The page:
With oil blocks up for grabs, GMSA says local companies should partner & bid


Days after President Irfaan Ali officially launched the auction for new oil blocks in Guyana, the country’s manufacturers believe that local companies should partner with each other and foreign companies to bid for those blocks.

It is also believed that spin-off developments will spur greater business opportunities for local content, according to the President of the Guyana Manufacturing and Services Association (GMSA) Rafeek Khan.

Khan and the GMSA’s Chairman of the Trade, Investment & Legal Committee Ramesh Dookhoo hosted a press conference on Monday where they lauded the newly-launched auction.

“We need to prepare ourselves and we need to prepare oursselves for the opportunities to come,” Khan said almost ominously.

With production ongoing in just one offshore oil block, the prolific Stabroek block, many Guyanese and local companies have been able to cash-in on business because of Guyana’s Local Content law.

President of the Guyana Manufacturing and Services Association (GMSA) Rafeek Khan (right) and Chairman of the Trade, Investment & Legal Committee Ramesh Dookhoo at a press conference (Photo: News Room/ December 13, 2022)

But with 14 new oil blocks up for grabs by May 2023, the manufacturer thinks that Guyanese can capitalise.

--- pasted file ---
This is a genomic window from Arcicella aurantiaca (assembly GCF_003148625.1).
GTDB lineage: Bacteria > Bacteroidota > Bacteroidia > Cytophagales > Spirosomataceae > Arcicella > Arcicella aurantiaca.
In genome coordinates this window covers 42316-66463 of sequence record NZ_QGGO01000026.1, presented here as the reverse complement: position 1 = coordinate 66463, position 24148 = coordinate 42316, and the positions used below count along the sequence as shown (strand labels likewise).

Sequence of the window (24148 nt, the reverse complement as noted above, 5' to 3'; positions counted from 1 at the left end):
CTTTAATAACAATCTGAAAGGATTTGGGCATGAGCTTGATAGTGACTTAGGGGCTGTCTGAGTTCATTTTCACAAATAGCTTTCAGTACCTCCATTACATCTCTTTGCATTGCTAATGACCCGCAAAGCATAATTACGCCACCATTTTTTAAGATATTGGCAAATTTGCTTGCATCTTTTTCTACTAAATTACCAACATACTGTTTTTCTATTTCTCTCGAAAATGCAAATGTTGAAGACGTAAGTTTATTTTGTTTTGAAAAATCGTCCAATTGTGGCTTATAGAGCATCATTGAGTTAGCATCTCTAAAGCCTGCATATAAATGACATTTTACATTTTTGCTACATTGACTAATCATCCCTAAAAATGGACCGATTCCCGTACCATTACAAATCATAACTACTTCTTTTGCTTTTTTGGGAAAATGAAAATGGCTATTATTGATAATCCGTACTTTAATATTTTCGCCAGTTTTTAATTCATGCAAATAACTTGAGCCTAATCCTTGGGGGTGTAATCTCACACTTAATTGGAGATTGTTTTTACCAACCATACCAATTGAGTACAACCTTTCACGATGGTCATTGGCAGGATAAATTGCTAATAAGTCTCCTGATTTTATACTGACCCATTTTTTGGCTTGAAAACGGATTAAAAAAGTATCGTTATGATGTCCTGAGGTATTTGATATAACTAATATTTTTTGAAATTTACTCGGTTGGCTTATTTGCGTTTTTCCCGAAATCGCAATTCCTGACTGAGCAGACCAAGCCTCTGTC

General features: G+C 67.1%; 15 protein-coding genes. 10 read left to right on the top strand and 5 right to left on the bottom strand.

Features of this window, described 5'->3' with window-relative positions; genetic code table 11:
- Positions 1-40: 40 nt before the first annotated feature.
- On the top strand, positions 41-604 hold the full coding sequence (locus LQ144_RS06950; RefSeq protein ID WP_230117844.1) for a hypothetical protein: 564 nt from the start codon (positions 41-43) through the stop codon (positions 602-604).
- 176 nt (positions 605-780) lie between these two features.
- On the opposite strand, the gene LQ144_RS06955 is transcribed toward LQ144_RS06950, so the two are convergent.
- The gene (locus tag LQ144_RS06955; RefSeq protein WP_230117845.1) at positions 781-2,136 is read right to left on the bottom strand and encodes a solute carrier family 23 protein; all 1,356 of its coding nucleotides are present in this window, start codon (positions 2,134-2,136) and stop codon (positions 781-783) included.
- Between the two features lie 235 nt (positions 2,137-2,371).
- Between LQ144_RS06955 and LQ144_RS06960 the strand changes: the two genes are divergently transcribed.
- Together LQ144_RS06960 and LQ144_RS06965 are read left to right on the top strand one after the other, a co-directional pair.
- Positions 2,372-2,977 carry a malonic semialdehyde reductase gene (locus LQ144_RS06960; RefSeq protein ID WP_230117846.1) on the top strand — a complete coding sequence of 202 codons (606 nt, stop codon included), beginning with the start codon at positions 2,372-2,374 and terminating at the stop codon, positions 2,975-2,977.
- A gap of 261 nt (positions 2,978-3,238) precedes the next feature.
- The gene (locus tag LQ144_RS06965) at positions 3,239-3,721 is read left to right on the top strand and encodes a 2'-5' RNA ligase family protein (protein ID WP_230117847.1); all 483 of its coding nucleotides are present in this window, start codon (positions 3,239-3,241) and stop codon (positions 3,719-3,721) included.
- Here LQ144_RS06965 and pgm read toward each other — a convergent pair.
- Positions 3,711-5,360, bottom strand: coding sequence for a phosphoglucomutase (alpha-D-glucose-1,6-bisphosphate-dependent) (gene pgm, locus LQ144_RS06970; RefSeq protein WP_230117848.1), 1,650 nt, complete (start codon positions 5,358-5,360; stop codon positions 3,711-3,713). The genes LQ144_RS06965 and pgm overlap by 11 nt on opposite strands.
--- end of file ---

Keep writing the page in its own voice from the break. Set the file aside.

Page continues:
“… I don’t know if it is enough time but we need to work fast to get businesses prepared,” Khan contended.

Whether local companies bid for these blocks or they bid for other business and support services in the oil sector, Khan believes Guyanese should partner and pool their resources.

He also thinks that local companies can partner to set up the oil refinery the government has advertised. And if locals go after any of these opportunities, he committed the GMSA’s support.

Though these new developments offer existing business opportunities for locals, Dookhoo addressed several concerns.

According to him, too many local companies still believe that they are competing with each other. As such, partnerships are not readily formed and foreigners are able to capitalise on business that can be done by Guyanese.

Another sore issue that is frequently highlighted is access to much-needed finances to invest in such large-scale projects.

Dookhoo explained that the local banking sector, for example, remains risk-averse and is not eager to fund these large undertakings. As such, he called on the Bank of Guyana to examine existing regulations and determine how these can be improved to help stimulate business and investments from the local private sector.

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